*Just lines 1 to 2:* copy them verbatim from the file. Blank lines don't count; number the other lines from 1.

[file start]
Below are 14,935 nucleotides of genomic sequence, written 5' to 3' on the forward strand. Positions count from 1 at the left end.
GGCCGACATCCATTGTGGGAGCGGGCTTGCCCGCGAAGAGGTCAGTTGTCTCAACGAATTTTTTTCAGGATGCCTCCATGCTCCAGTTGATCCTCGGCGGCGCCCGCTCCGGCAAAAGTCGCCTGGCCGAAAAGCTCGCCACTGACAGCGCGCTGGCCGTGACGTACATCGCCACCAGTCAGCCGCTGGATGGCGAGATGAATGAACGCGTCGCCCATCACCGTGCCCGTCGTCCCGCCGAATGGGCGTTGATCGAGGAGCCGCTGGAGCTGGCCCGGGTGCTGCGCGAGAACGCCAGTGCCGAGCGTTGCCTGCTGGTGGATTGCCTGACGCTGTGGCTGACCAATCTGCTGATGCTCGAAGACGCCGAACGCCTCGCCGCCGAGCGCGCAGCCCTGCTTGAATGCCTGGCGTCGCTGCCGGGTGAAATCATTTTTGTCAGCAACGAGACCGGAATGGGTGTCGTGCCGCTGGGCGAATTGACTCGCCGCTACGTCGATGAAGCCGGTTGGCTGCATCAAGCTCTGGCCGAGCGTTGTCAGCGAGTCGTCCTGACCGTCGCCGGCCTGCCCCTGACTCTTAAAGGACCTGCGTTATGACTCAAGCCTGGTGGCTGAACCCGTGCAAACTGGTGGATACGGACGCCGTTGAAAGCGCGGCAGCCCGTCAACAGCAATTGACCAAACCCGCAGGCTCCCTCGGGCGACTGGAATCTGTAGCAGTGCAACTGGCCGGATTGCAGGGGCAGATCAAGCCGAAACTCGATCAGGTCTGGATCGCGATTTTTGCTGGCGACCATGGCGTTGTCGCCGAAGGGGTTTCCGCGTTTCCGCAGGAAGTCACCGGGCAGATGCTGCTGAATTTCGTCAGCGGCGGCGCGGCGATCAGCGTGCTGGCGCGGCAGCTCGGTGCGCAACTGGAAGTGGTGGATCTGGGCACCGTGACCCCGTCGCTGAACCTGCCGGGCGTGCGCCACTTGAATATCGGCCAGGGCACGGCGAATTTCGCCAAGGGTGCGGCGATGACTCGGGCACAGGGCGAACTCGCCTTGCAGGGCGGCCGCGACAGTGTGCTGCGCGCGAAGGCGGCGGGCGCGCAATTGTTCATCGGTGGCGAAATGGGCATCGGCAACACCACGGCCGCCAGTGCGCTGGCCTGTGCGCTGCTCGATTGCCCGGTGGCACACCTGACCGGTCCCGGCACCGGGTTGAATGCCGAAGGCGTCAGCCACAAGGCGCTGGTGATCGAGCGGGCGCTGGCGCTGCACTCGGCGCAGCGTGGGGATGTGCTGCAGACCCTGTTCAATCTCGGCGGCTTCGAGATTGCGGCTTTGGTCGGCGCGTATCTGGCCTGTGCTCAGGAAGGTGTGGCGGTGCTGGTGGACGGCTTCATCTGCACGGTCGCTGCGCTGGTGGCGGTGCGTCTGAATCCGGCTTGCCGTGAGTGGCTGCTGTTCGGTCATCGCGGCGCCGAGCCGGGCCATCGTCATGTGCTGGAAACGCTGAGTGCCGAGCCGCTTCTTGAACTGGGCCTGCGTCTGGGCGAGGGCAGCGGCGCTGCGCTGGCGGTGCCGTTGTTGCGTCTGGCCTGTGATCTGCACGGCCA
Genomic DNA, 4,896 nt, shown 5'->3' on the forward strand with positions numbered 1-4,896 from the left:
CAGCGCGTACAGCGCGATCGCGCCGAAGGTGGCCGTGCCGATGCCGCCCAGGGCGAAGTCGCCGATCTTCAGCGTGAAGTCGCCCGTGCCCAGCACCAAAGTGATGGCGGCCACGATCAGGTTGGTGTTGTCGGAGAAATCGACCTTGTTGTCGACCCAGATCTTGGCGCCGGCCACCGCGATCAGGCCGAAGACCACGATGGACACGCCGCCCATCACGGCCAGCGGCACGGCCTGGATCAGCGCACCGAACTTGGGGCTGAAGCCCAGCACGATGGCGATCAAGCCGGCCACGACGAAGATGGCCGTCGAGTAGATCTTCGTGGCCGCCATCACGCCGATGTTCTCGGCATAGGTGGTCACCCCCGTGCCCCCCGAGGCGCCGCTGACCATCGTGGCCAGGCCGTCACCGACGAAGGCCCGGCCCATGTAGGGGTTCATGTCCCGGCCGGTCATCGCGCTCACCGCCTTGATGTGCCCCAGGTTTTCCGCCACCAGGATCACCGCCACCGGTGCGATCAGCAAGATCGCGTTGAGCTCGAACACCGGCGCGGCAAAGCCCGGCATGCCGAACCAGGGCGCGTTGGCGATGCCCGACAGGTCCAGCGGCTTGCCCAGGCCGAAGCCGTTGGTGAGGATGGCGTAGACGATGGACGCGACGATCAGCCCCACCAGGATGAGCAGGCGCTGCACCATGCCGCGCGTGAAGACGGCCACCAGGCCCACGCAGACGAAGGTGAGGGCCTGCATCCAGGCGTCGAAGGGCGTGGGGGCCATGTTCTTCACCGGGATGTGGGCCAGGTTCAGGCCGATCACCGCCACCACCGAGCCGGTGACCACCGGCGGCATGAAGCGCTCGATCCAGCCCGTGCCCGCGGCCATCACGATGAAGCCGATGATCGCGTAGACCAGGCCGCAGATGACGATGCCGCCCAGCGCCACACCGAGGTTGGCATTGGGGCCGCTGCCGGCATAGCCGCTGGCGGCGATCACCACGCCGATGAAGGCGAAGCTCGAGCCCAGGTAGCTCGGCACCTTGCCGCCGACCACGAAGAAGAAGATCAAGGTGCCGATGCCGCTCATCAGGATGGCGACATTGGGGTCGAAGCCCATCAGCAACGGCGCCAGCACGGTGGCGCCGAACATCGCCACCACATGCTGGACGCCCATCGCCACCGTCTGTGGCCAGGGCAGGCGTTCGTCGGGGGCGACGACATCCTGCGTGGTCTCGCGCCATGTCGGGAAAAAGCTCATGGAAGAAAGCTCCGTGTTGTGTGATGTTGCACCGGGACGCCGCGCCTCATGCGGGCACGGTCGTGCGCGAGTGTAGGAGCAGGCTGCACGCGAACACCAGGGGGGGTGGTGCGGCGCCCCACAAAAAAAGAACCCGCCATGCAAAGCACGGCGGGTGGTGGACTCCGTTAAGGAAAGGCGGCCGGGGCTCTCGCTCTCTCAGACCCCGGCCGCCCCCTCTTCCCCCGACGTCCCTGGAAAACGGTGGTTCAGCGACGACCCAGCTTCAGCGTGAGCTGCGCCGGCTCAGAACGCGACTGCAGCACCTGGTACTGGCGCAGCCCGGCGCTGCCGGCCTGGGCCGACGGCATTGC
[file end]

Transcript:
Below are 14,935 nucleotides of genomic sequence, written 5' to 3' on the forward strand. Positions count from 1 at the left end.
GGCCGACATCCATTGTGGGAGCGGGCTTGCCCGCGAAGAGGTCAGTTGTCTCAACGAATTTTTTTCAGGATGCCTCCATGCTCCAGTTGATCCTCGGCGGCGCCCGCTCCGGCAAAAGTCGCCTGGCCGAAAAGCTCGCCACTGACAGCGCGCTGGCCGTGACGTACATCGCCACCAGTCAGCCGCTGGATGGCGAGATGAATGAACGCGTCGCCCATCACCGTGCCCGTCGTCCCGCCGAATGGGCGTTGATCGAGGAGCCGCTGGAGCTGGCCCGGGTGCTGCGCGAGAACGCCAGTGCCGAGCGTTGCCTGCTGGTGGATTGCCTGACGCTGTGGCTGACCAATCTGCTGATGCTCGAAGACGCCGAACGCCTCGCCGCCGAGCGCGCAGCCCTGCTTGAATGCCTGGCGTCGCTGCCGGGTGAAATCATTTTTGTCAGCAACGAGACCGGAATGGGTGTCGTGCCGCTGGGCGAATTGACTCGCCGCTACGTCGATGAAGCCGGTTGGCTGCATCAAGCTCTGGCCGAGCGTTGTCAGCGAGTCGTCCTGACCGTCGCCGGCCTGCCCCTGACTCTTAAAGGACCTGCGTTATGACTCAAGCCTGGTGGCTGAACCCGTGCAAACTGGTGGATACGGACGCCGTTGAAAGCGCGGCAGCCCGTCAACAGCAATTGACCAAACCCGCAGGCTCCCTCGGGCGACTGGAATCTGTAGCAGTGCAACTGGCCGGATTGCAGGGGCAGATCAAGCCGAAACTCGATCAGGTCTGGATCGCGATTTTTGCTGGCGACCATGGCGTTGTCGCCGAAGGGGTTTCCGCGTTTCCGCAGGAAGTCACCGGGCAGATGCTGCTGAATTTCGTCAGCGGCGGCGCGGCGATCAGCGTGCTGGCGCGGCAGCTCGGTGCGCAACTGGAAGTGGTGGATCTGGGCACCGTGACCCCGTCGCTGAACCTGCCGGGCGTGCGCCACTTGAATATCGGCCAGGGCACGGCGAATTTCGCCAAGGGTGCGGCGATGACTCGGGCACAGGGCGAACTCGCCTTGCAGGGCGGCCGCGACAGTGTGCTGCGCGCGAAGGCGGCGGGCGCGCAATTGTTCATCGGTGGCGAAATGGGCATCGGCAACACCACGGCCGCCAGTGCGCTGGCCTGTGCGCTGCTCGATTGCCCGGTGGCACACCTGACCGGTCCCGGCACCGGGTTGAATGCCGAAGGCGTCAGCCACAAGGCGCTGGTGATCGAGCGGGCGCTGGCGCTGCACTCGGCGCAGCGTGGGGATGTGCTGCAGACCCTGTTCAATCTCGGCGGCTTCGAGATTGCGGCTTTGGTCGGCGCGTATCTGGCCTGTGCTCAGGAAGGTGTGGCGGTGCTGGTGGACGGCTTCATCTGCACGGTCGCTGCGCTGGTGGCGGTGCGTCTGAATCCGGCTTGCCGTGAGTGGCTGCTGTTCGGTCATCGCGGCGCCGAGCCGGGCCATCGTCATGTGCTGGAAACGCTGAGTGCCGAGCCGCTTCTTGAACTGGGCCTGCGTCTGGGCGAGGGCAGCGGCGCTGCGCTGGCGGTGCCGTTGTTGCGTCTGGCCTGTGATCTGCACGGCCA